Have you missed out on superannuation? Share your story

The government has announced a Senate Economics References Committee inquiry into the impact of non-payment of the Superannuation Guarantee (SG).   

On the last sitting day of 2016, the matter of unpaid superannuation guarantee (SG) was referred to a Senate Economics Committee for inquiry by ACT Senator Katy Gallagher. The motion received support across the political divide and the move has also been widely welcomed by the industry.

The Australian Institute of Superannuation Trustees (AIST) CEO Tom Garcia said billions of dollars in unpaid super were quietly leaking from the super system as a result of employers either failing to meet their obligations, sham contracting or insolvency.

“Unpaid super is a problem costing billions of dollars each year which impacts both workers’ retirement outcomes and the wider economy,” Mr Garcia said.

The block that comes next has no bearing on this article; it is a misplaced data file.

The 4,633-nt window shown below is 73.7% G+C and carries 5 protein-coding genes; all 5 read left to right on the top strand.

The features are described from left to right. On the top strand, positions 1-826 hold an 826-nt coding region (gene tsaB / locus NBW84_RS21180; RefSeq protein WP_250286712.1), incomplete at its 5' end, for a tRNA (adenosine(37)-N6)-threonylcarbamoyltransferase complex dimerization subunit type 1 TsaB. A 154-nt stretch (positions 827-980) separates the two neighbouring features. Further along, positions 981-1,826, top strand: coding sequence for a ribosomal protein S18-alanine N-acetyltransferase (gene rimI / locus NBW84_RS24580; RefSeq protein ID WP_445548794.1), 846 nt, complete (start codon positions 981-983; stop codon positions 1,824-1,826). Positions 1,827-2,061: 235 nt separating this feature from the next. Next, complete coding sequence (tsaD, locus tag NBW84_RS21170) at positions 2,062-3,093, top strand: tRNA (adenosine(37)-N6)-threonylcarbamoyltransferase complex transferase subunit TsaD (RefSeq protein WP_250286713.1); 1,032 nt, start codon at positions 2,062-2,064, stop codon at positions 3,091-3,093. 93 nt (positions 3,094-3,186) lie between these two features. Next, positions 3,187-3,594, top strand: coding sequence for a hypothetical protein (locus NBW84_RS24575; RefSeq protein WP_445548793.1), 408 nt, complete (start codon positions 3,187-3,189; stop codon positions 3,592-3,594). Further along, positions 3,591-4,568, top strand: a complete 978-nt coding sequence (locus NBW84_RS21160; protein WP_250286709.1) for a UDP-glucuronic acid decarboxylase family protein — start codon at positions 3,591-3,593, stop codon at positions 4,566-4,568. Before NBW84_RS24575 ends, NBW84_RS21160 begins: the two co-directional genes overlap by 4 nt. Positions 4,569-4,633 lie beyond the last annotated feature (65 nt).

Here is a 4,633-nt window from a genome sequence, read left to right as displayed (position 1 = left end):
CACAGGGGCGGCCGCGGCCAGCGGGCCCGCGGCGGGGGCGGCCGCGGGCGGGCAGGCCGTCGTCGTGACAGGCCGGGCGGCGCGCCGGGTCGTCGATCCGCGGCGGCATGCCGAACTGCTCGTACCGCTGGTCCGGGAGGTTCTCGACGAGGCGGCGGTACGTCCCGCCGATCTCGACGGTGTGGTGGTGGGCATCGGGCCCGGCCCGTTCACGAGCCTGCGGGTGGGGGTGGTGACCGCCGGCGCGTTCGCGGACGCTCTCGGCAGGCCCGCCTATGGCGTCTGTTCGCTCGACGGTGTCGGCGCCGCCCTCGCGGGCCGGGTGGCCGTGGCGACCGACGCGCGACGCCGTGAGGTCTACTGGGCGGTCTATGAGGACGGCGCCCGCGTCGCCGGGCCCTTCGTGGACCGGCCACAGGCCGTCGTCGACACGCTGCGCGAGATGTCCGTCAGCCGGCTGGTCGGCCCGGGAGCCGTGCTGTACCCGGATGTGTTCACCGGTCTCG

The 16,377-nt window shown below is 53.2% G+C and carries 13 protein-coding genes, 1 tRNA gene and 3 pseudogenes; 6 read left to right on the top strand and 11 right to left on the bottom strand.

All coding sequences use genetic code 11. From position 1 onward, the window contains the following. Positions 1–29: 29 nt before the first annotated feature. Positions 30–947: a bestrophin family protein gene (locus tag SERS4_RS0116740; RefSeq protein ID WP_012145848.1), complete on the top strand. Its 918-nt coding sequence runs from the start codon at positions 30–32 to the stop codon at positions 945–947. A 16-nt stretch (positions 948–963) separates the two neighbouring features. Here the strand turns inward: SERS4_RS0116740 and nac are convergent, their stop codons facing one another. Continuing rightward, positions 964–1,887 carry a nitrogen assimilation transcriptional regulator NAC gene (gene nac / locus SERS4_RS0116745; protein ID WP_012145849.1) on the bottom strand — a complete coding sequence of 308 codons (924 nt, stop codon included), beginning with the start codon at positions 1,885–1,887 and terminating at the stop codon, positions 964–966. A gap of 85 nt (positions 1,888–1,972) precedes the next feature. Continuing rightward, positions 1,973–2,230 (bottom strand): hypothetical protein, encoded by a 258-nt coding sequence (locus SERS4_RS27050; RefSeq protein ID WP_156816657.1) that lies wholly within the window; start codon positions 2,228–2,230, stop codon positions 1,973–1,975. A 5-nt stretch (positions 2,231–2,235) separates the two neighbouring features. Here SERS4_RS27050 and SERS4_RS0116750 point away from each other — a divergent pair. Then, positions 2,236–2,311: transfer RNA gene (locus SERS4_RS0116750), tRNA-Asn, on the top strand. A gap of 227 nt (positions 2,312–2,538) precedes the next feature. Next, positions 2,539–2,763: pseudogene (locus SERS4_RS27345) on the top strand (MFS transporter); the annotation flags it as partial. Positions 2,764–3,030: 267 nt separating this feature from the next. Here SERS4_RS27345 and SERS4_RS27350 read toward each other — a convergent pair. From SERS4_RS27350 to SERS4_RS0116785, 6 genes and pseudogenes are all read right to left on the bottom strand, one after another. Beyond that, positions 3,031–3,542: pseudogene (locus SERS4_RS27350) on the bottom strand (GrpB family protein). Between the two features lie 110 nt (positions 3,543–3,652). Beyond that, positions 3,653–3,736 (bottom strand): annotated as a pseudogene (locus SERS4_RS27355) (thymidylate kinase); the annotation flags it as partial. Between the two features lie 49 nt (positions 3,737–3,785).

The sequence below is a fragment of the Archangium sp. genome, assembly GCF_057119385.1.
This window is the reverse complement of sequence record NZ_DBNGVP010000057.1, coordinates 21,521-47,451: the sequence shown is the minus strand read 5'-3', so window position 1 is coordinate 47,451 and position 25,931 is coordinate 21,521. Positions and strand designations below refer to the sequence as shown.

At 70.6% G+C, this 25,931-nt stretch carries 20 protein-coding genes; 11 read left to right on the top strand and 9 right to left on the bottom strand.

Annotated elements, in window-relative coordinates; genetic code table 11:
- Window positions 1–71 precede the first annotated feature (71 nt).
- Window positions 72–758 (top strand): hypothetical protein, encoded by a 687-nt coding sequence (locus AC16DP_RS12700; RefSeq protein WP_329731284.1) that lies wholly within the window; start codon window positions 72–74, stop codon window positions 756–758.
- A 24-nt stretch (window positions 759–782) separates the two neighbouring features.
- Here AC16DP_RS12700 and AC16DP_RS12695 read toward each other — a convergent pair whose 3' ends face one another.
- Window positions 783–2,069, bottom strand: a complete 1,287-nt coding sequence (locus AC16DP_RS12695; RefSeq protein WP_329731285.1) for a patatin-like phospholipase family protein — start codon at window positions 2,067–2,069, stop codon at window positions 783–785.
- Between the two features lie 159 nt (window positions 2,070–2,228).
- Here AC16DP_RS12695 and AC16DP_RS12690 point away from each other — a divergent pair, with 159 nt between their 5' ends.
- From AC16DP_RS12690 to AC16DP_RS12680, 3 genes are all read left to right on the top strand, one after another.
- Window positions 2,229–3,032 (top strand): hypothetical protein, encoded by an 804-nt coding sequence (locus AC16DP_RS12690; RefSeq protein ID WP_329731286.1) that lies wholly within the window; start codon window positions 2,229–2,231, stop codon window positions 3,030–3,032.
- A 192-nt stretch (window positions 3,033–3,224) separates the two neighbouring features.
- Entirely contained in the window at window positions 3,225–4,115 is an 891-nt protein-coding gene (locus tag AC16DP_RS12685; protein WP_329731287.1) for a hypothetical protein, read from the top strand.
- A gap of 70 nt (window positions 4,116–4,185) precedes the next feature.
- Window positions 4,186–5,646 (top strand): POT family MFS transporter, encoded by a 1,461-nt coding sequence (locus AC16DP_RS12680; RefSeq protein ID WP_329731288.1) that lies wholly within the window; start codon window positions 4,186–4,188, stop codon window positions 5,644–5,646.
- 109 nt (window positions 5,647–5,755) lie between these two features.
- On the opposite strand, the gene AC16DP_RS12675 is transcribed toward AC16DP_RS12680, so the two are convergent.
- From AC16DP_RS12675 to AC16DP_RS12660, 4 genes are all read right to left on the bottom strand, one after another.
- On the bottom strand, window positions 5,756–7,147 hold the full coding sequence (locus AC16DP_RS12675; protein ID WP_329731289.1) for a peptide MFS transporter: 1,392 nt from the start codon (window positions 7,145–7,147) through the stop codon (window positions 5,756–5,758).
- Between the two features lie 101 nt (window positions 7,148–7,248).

“Many of those missing out on super are low paid workers who can’t afford to have this problem ignored.”

Mr Garcia said not all workers were aware of their rights in regards in super entitlements so government, regulators, employers, super funds and other stakeholders had an obligation to protect their interests.

Industry Super Australia is encouraging people who’ve missed out on superannuation to share their stories.

“Dodging superannuation obligations is insidious and widespread, and the impacts – on retirement incomes, business competitiveness and government revenues – are far reaching,” said Industry Super chief executive, David Whiteley.

“It’s something employees may be reluctant to speak up about for fear of rocking the boat. If you haven’t been paid your super entitlements, a written submission to this inquiry is a safe place to not only share your story but also help fix the system,” he said.

The inquiry is expected to report its findings at the end of March 2017. Submission deadlines are yet to be determined. The inquiry will consider the impact of non-payment of the Superannuation Guarantee on retirement incomes, employer competitiveness and government revenue; the accuracy of official information and data; the effectiveness of monitoring and recovery; and the appropriateness of responses to complaints and tip-offs.

 

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